Georgia police acquired $200 million worth of military-grade vehicles and weapons through DoD

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Top Tier Gear USA

Cobb-County-APC-300x140Some 600 police departments and sheriff’s offices in Georgia have joined the many law enforcement agencies nationwide using military-grade equipment, once again raising concerns around local law enforcement’s need for such heavy duty weaponry.

As I reported in 2011, the Pentagon gives away military equipment to law enforcement agencies under the 1033 program in addition to military robots provided by the Department of Defense, police use of armored surveillance vehicles provided for nearly nothing by corporations, law enforcement use of tanks and armored personnel carriers and drones.

According to Georgia’s Department of Public Safety, the military equipment and weaponry owned by law enforcement agencies in the state is worth some $200 million, some of which is possessed by tiny departments with less than 20 officers.

In an attempt to justify this militarization, Bloomingdale Police Chief Roy Pike told the Atlanta Journal-Constitution that “officers ‘are armed to meet any threat,’ so criminals should just stay away.”

“Having the equipment precludes having to use it,” Pike said. “In the 20 years I’ve been here, we haven’t had to use deadly force against anybody.”

Yet Pike’s department, with a mere 13 officers, acquired a grenade launcher for shooting tear gas, two M14 semiautomatic rifles and two semiautomatic M16 rifles all through the Pentagon’s 1033 program, according to the Journal-Constitution.

The Carroll County Sheriff’s Office, which had 117 sworn law enforcement officers as of 2010, according to their most recent annual report on their website, similarly obtained four grenade launchers.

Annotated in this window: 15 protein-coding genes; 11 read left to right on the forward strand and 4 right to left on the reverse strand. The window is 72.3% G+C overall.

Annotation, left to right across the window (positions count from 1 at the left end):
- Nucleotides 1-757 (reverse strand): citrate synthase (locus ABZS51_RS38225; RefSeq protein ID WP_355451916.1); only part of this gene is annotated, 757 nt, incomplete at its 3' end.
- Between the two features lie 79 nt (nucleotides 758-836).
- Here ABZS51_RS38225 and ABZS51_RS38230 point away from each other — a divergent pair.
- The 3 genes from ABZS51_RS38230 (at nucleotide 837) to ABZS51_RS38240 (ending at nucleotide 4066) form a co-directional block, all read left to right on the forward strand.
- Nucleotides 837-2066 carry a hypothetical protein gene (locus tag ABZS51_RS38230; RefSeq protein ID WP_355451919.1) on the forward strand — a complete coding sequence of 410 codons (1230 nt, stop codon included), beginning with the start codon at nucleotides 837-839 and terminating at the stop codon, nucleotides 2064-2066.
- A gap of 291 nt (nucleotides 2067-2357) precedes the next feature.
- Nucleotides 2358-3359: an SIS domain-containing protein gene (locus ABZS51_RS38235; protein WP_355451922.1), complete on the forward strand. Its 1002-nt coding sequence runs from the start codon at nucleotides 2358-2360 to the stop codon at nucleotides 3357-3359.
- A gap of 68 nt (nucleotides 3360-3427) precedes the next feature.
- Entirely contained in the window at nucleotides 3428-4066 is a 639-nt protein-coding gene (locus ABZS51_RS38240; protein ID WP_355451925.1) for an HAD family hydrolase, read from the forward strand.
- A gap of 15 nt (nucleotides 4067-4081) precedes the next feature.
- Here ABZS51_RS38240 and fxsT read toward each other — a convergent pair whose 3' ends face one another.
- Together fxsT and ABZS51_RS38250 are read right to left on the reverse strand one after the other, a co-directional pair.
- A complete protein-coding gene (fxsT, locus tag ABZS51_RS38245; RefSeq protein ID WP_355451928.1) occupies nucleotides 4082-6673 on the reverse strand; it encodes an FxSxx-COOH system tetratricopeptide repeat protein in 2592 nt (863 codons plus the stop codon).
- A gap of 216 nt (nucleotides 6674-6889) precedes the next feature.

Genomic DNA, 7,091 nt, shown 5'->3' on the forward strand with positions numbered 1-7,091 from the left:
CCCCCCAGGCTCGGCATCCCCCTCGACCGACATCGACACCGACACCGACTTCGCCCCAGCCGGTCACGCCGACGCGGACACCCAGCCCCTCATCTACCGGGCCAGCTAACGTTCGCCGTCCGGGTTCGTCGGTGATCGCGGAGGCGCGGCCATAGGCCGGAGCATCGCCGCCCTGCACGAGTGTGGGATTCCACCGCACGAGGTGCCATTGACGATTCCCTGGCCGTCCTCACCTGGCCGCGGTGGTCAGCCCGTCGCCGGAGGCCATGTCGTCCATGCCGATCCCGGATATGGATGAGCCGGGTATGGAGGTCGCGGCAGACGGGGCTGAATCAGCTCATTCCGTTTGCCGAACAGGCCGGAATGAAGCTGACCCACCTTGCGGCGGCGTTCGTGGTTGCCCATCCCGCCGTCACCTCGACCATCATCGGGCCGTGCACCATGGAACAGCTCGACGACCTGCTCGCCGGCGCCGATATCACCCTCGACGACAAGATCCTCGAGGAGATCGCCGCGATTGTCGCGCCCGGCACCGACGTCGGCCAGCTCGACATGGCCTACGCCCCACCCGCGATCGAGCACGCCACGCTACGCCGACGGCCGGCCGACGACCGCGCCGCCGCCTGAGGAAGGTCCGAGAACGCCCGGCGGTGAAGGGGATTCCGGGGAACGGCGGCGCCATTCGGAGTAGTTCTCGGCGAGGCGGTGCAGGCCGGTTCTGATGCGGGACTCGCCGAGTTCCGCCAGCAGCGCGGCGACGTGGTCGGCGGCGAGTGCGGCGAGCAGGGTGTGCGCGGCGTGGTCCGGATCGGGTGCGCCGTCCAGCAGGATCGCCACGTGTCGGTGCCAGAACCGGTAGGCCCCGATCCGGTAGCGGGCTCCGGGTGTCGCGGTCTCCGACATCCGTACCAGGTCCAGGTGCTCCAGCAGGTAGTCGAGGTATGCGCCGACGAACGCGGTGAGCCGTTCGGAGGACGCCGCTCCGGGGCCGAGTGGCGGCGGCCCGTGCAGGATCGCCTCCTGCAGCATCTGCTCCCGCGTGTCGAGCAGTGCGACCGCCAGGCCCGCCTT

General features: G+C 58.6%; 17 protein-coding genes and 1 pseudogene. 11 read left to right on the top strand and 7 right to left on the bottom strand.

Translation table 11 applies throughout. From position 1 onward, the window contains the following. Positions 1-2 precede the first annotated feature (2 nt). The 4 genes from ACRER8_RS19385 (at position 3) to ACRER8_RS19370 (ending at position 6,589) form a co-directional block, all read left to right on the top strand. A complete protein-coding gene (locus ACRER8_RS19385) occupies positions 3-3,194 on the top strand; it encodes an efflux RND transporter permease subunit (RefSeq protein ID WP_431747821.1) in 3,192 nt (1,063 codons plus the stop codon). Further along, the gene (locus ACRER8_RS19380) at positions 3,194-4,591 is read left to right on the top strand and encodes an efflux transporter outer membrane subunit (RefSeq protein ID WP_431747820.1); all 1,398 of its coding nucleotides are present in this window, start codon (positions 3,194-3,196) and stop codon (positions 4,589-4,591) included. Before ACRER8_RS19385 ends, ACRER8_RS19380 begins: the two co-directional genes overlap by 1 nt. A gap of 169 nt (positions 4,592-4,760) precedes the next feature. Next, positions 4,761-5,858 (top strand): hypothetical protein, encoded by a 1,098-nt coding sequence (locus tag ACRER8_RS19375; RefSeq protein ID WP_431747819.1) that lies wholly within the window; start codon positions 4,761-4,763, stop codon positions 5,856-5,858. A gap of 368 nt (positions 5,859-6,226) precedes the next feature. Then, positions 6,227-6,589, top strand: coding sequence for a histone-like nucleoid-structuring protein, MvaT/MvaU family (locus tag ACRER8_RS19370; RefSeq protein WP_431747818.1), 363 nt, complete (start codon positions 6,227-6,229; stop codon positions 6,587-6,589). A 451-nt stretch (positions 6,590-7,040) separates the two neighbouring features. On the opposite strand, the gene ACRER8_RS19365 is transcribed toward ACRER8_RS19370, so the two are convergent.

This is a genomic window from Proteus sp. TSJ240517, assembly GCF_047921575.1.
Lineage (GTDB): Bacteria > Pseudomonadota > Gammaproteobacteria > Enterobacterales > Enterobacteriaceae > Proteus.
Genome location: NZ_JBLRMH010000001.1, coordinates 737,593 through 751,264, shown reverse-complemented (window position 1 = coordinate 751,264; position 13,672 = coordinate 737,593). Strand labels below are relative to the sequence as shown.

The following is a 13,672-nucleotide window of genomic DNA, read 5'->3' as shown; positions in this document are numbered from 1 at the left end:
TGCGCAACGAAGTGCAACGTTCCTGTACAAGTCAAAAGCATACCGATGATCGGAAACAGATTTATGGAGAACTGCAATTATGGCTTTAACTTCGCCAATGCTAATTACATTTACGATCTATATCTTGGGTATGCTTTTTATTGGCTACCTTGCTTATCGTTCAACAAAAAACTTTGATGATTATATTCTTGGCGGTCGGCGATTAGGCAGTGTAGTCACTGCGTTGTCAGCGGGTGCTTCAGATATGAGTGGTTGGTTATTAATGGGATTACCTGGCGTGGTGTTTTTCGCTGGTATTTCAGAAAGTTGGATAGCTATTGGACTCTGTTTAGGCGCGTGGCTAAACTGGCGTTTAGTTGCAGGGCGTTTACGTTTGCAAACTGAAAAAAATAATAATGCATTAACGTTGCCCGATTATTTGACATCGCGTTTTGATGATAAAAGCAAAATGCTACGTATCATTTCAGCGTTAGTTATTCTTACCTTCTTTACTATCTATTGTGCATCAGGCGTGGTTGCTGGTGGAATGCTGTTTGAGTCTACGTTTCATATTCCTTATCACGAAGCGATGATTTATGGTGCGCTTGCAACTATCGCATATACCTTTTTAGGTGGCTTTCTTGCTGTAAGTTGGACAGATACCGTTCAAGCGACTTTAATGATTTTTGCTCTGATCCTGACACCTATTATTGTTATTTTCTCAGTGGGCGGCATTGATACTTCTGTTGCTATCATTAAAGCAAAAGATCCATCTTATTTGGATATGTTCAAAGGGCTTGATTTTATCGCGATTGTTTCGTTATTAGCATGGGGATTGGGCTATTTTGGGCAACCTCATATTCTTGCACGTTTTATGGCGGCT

Highlighting the absurdity and complete lack of necessity behind these acquisitions, the Journal-Constitution reported, “Several local law enforcement officials said if their agencies had to buy the stuff, they’d just do without most of it. But since it’s donated, they find a place for it.”

In other words, they really don’t need it, but since the military is giving it away, they take it anyway and simply “find a place for it,” whatever that means.

Emphasizing the absurdity of this type of activity, Tim Lynch, the director of the Cato Institute’s Project on Criminal Justice said, “When this equipment is given away, police departments start saying, ‘Let’s grab it.’”

Once the military equipment is in the hands of law enforcement agencies, “we have militarized units going into the community in situations where they aren’t warranted,” Lynch said.

Lynch is also the editor of two books, has published articles in law journals and major newspapers, made appearances on national news shows, a member of the Wisconsin, District of Colombia and Supreme Court bars and is heavily involved with the Cato Institute’s National Police Misconduct Reporting Project.

“This is one of the most alarming trends in American policing,” Lynch said, referring to the increasingly common militarization of local law enforcement.